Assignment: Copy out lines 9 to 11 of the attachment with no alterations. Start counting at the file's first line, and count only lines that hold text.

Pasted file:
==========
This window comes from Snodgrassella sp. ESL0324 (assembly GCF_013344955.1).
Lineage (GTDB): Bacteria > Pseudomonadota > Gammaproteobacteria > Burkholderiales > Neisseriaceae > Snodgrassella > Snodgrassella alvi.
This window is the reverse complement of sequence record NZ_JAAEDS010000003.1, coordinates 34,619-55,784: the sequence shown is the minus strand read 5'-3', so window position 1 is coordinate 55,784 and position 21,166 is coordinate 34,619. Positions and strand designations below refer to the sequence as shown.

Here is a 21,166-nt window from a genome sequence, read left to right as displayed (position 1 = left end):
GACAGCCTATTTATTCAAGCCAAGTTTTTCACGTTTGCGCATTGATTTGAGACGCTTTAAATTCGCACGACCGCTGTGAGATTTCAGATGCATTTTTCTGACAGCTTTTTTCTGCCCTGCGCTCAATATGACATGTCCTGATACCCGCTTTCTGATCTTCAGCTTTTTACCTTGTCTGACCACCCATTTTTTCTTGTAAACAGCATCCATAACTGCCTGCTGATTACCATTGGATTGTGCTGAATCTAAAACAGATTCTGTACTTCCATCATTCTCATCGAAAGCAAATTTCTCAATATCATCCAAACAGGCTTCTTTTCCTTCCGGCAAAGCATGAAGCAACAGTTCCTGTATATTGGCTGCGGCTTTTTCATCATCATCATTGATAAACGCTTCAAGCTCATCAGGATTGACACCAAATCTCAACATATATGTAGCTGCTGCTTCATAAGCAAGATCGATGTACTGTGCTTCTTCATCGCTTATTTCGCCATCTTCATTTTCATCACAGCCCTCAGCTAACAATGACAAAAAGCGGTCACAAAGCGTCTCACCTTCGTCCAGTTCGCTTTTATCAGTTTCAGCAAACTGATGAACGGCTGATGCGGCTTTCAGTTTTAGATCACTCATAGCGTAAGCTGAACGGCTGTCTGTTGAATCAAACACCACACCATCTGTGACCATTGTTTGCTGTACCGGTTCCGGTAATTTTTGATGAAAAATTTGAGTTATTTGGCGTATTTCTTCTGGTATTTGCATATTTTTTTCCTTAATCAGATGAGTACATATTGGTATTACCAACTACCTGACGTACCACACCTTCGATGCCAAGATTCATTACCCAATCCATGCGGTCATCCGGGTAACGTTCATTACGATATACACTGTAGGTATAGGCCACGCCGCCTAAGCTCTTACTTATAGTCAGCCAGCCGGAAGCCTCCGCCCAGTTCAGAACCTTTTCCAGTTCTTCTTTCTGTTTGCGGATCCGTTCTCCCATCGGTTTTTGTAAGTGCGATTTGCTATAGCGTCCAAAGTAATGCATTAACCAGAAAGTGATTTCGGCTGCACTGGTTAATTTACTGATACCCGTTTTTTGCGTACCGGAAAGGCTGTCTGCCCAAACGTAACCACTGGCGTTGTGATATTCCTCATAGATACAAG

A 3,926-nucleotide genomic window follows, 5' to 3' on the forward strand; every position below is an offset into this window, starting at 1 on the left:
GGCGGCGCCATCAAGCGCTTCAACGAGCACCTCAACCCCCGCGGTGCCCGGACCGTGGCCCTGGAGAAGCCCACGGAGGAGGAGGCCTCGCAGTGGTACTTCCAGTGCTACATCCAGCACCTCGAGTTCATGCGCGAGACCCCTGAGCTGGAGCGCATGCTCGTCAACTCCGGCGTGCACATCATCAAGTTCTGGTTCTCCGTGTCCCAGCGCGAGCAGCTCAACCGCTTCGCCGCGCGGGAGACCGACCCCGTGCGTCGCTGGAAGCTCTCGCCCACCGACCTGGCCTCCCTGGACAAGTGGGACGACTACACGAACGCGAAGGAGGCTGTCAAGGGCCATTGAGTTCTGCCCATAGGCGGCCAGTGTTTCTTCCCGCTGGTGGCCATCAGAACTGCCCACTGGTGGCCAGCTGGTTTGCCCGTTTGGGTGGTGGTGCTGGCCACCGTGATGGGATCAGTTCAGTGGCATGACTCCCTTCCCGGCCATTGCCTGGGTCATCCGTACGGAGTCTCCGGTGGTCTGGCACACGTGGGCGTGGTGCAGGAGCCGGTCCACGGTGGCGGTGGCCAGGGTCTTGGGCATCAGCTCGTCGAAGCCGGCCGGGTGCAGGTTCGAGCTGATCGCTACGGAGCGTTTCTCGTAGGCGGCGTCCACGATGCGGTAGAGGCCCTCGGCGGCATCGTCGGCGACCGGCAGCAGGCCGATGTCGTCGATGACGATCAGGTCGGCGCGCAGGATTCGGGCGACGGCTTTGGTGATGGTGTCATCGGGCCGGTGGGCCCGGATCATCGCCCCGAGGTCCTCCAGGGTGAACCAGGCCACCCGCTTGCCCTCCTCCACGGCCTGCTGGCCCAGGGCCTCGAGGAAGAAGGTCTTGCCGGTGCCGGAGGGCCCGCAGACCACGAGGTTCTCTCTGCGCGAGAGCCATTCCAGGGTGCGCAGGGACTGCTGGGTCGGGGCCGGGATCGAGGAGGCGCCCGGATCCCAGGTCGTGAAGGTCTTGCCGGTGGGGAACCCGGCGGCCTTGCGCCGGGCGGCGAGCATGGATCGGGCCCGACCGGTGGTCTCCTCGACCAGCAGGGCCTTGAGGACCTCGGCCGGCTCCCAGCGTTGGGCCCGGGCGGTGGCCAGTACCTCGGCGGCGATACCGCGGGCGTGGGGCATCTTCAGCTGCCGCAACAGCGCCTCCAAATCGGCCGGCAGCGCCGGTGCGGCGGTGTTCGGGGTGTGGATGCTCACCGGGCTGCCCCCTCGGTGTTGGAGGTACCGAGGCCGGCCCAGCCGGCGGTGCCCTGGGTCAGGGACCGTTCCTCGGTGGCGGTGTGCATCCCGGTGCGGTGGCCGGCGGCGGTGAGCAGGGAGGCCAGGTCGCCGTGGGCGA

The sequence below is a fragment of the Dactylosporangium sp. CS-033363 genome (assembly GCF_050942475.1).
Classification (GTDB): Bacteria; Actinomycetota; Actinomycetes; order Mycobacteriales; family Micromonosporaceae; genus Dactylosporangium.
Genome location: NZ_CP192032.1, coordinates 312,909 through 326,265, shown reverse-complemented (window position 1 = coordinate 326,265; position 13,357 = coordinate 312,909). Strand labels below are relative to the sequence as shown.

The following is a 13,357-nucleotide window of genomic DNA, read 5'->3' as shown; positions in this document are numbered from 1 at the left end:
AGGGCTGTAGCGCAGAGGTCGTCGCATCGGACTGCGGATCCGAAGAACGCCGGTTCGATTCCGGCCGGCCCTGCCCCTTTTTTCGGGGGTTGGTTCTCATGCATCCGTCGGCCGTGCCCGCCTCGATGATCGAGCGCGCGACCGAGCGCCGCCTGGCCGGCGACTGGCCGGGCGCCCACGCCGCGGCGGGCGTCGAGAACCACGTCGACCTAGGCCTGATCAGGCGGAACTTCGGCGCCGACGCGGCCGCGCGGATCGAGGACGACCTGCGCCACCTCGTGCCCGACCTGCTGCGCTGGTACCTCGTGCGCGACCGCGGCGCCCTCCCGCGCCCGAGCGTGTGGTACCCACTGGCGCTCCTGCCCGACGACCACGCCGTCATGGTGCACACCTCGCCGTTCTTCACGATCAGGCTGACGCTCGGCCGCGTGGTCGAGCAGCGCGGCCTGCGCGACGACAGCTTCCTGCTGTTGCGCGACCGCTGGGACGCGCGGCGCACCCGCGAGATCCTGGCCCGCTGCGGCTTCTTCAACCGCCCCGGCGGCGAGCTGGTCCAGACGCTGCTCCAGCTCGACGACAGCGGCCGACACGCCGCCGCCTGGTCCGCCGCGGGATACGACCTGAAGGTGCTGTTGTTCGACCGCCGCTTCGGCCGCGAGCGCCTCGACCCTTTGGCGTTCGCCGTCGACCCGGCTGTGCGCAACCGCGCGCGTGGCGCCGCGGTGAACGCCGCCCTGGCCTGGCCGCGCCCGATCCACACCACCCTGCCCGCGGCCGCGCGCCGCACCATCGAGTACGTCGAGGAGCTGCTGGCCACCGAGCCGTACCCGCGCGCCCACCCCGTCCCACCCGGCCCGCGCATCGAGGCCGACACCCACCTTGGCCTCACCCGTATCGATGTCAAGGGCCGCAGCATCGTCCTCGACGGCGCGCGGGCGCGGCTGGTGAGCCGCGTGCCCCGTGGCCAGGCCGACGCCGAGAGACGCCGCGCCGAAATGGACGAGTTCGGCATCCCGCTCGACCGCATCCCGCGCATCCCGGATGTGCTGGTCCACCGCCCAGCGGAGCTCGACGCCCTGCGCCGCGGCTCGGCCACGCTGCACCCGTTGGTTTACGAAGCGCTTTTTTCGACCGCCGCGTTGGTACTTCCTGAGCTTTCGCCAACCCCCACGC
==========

Classification (GTDB): Bacteria; Actinomycetota; Actinomycetes; order Mycobacteriales; family Micromonosporaceae; genus Dactylosporangium.
Genome location: NZ_CP192032.1, coordinates 312,909 through 326,265, shown reverse-complemented (window position 1 = coordinate 326,265; position 13,357 = coordinate 312,909). Strand labels below are relative to the sequence as shown.

The following is a 13,357-nucleotide window of genomic DNA, read 5'->3' as shown; positions in this document are numbered from 1 at the left end: